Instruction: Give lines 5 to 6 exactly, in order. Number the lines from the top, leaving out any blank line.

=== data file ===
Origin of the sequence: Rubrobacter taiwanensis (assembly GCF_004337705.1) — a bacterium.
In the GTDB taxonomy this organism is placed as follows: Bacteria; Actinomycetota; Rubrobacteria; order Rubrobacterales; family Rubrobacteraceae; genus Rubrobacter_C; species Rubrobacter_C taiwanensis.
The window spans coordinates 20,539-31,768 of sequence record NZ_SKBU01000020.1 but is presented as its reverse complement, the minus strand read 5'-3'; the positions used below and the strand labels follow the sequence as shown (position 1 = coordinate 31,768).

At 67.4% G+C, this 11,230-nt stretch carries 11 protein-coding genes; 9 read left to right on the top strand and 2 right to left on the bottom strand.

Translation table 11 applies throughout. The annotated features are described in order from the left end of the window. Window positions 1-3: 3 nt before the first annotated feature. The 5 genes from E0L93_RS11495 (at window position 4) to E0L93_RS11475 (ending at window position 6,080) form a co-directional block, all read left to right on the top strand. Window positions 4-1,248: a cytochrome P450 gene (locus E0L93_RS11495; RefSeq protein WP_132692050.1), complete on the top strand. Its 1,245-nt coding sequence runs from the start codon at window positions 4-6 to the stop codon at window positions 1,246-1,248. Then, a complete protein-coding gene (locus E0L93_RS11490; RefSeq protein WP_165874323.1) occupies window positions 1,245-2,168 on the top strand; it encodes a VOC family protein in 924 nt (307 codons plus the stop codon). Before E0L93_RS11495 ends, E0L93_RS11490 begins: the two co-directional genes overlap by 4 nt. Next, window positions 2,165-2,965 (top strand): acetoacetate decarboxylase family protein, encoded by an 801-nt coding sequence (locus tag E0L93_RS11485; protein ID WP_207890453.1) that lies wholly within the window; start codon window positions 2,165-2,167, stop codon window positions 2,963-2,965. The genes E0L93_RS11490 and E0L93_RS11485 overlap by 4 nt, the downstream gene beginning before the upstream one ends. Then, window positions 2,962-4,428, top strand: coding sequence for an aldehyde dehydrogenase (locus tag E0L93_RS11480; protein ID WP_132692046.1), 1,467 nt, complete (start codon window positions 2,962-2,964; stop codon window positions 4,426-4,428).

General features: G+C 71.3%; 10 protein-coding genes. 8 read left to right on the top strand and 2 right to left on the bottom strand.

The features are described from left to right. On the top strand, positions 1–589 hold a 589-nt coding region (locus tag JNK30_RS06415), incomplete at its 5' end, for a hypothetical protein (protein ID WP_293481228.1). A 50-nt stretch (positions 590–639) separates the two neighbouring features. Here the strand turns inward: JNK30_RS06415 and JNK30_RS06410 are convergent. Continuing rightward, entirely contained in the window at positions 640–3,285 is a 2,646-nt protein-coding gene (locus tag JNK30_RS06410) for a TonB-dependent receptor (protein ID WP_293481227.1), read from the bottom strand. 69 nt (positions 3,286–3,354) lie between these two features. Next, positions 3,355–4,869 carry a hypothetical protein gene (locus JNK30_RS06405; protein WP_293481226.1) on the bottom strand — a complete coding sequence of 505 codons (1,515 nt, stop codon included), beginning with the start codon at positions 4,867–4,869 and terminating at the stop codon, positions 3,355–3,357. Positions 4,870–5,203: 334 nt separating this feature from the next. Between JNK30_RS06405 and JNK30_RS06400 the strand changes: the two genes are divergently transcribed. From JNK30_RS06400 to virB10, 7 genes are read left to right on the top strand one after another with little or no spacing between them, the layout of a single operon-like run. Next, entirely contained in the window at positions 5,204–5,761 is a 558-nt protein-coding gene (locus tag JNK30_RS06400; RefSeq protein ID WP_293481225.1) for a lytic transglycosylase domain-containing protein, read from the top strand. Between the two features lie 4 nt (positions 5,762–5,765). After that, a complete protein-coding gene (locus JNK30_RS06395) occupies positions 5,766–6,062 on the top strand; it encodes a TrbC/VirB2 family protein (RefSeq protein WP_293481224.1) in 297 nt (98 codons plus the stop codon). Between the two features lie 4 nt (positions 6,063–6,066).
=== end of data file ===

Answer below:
Translation table 11 applies throughout. The annotated features are described in order from the left end of the window. Window positions 1-3: 3 nt before the first annotated feature. The 5 genes from E0L93_RS11495 (at window position 4) to E0L93_RS11475 (ending at window position 6,080) form a co-directional block, all read left to right on the top strand. Window positions 4-1,248: a cytochrome P450 gene (locus E0L93_RS11495; RefSeq protein WP_132692050.1), complete on the top strand. Its 1,245-nt coding sequence runs from the start codon at window positions 4-6 to the stop codon at window positions 1,246-1,248. Then, a complete protein-coding gene (locus E0L93_RS11490; RefSeq protein WP_165874323.1) occupies window positions 1,245-2,168 on the top strand; it encodes a VOC family protein in 924 nt (307 codons plus the stop codon). Before E0L93_RS11495 ends, E0L93_RS11490 begins: the two co-directional genes overlap by 4 nt. Next, window positions 2,165-2,965 (top strand): acetoacetate decarboxylase family protein, encoded by an 801-nt coding sequence (locus tag E0L93_RS11485; protein ID WP_207890453.1) that lies wholly within the window; start codon window positions 2,165-2,167, stop codon window positions 2,963-2,965. The genes E0L93_RS11490 and E0L93_RS11485 overlap by 4 nt, the downstream gene beginning before the upstream one ends. Then, window positions 2,962-4,428, top strand: coding sequence for an aldehyde dehydrogenase (locus tag E0L93_RS11480; protein ID WP_132692046.1), 1,467 nt, complete (start codon window positions 2,962-2,964; stop codon window positions 4,426-4,428).

General features: G+C 71.3%; 10 protein-coding genes. 8 read left to right on the top strand and 2 right to left on the bottom strand.